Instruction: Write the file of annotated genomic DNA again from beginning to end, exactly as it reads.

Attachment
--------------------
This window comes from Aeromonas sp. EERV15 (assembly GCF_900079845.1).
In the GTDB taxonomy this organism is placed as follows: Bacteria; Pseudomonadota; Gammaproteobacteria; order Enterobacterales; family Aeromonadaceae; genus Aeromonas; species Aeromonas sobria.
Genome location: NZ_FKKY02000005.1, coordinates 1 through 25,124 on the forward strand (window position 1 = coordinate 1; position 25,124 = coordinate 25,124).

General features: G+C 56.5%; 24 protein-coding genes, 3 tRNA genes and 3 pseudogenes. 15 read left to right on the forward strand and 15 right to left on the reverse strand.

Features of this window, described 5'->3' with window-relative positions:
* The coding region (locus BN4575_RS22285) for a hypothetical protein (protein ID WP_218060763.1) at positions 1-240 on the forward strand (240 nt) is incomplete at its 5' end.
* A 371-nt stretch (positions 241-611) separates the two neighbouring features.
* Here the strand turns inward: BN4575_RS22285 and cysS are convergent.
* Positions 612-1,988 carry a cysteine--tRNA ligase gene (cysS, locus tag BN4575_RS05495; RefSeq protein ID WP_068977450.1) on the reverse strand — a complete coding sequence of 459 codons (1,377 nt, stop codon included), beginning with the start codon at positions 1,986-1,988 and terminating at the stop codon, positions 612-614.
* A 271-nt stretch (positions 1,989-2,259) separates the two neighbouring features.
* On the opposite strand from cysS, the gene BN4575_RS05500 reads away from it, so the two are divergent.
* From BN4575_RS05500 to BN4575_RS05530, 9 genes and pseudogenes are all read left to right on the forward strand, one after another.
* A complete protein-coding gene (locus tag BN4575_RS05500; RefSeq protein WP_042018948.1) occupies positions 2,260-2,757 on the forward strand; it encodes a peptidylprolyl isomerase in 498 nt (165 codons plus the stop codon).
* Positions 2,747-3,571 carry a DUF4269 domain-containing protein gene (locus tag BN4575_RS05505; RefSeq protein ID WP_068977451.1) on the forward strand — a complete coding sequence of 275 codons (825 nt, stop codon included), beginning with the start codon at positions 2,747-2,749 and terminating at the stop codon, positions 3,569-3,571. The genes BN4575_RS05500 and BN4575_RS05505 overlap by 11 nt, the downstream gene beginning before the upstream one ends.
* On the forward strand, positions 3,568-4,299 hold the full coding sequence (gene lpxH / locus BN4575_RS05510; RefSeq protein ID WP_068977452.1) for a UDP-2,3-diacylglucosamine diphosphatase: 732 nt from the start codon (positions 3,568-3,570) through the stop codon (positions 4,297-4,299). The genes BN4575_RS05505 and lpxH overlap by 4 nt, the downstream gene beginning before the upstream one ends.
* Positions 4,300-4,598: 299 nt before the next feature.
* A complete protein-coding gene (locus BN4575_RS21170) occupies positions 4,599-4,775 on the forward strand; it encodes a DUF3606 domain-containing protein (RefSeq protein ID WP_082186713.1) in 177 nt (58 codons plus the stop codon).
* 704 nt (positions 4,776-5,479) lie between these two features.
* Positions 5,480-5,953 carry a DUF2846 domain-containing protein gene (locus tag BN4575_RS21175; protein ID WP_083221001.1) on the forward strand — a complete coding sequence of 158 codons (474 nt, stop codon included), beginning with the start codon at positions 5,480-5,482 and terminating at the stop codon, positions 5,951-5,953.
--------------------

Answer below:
This window comes from Aeromonas sp. EERV15 (assembly GCF_900079845.1).
In the GTDB taxonomy this organism is placed as follows: Bacteria; Pseudomonadota; Gammaproteobacteria; order Enterobacterales; family Aeromonadaceae; genus Aeromonas; species Aeromonas sobria.
Genome location: NZ_FKKY02000005.1, coordinates 1 through 25,124 on the forward strand (window position 1 = coordinate 1; position 25,124 = coordinate 25,124).

General features: G+C 56.5%; 24 protein-coding genes, 3 tRNA genes and 3 pseudogenes. 15 read left to right on the forward strand and 15 right to left on the reverse strand.

Features of this window, described 5'->3' with window-relative positions:
* The coding region (locus BN4575_RS22285) for a hypothetical protein (protein ID WP_218060763.1) at positions 1-240 on the forward strand (240 nt) is incomplete at its 5' end.
* A 371-nt stretch (positions 241-611) separates the two neighbouring features.
* Here the strand turns inward: BN4575_RS22285 and cysS are convergent.
* Positions 612-1,988 carry a cysteine--tRNA ligase gene (cysS, locus tag BN4575_RS05495; RefSeq protein ID WP_068977450.1) on the reverse strand — a complete coding sequence of 459 codons (1,377 nt, stop codon included), beginning with the start codon at positions 1,986-1,988 and terminating at the stop codon, positions 612-614.
* A 271-nt stretch (positions 1,989-2,259) separates the two neighbouring features.
* On the opposite strand from cysS, the gene BN4575_RS05500 reads away from it, so the two are divergent.
* From BN4575_RS05500 to BN4575_RS05530, 9 genes and pseudogenes are all read left to right on the forward strand, one after another.
* A complete protein-coding gene (locus tag BN4575_RS05500; RefSeq protein WP_042018948.1) occupies positions 2,260-2,757 on the forward strand; it encodes a peptidylprolyl isomerase in 498 nt (165 codons plus the stop codon).
* Positions 2,747-3,571 carry a DUF4269 domain-containing protein gene (locus tag BN4575_RS05505; RefSeq protein ID WP_068977451.1) on the forward strand — a complete coding sequence of 275 codons (825 nt, stop codon included), beginning with the start codon at positions 2,747-2,749 and terminating at the stop codon, positions 3,569-3,571. The genes BN4575_RS05500 and BN4575_RS05505 overlap by 11 nt, the downstream gene beginning before the upstream one ends.
* On the forward strand, positions 3,568-4,299 hold the full coding sequence (gene lpxH / locus BN4575_RS05510; RefSeq protein ID WP_068977452.1) for a UDP-2,3-diacylglucosamine diphosphatase: 732 nt from the start codon (positions 3,568-3,570) through the stop codon (positions 4,297-4,299). The genes BN4575_RS05505 and lpxH overlap by 4 nt, the downstream gene beginning before the upstream one ends.
* Positions 4,300-4,598: 299 nt before the next feature.
* A complete protein-coding gene (locus BN4575_RS21170) occupies positions 4,599-4,775 on the forward strand; it encodes a DUF3606 domain-containing protein (RefSeq protein ID WP_082186713.1) in 177 nt (58 codons plus the stop codon).
* 704 nt (positions 4,776-5,479) lie between these two features.
* Positions 5,480-5,953 carry a DUF2846 domain-containing protein gene (locus tag BN4575_RS21175; protein ID WP_083221001.1) on the forward strand — a complete coding sequence of 158 codons (474 nt, stop codon included), beginning with the start codon at positions 5,480-5,482 and terminating at the stop codon, positions 5,951-5,953.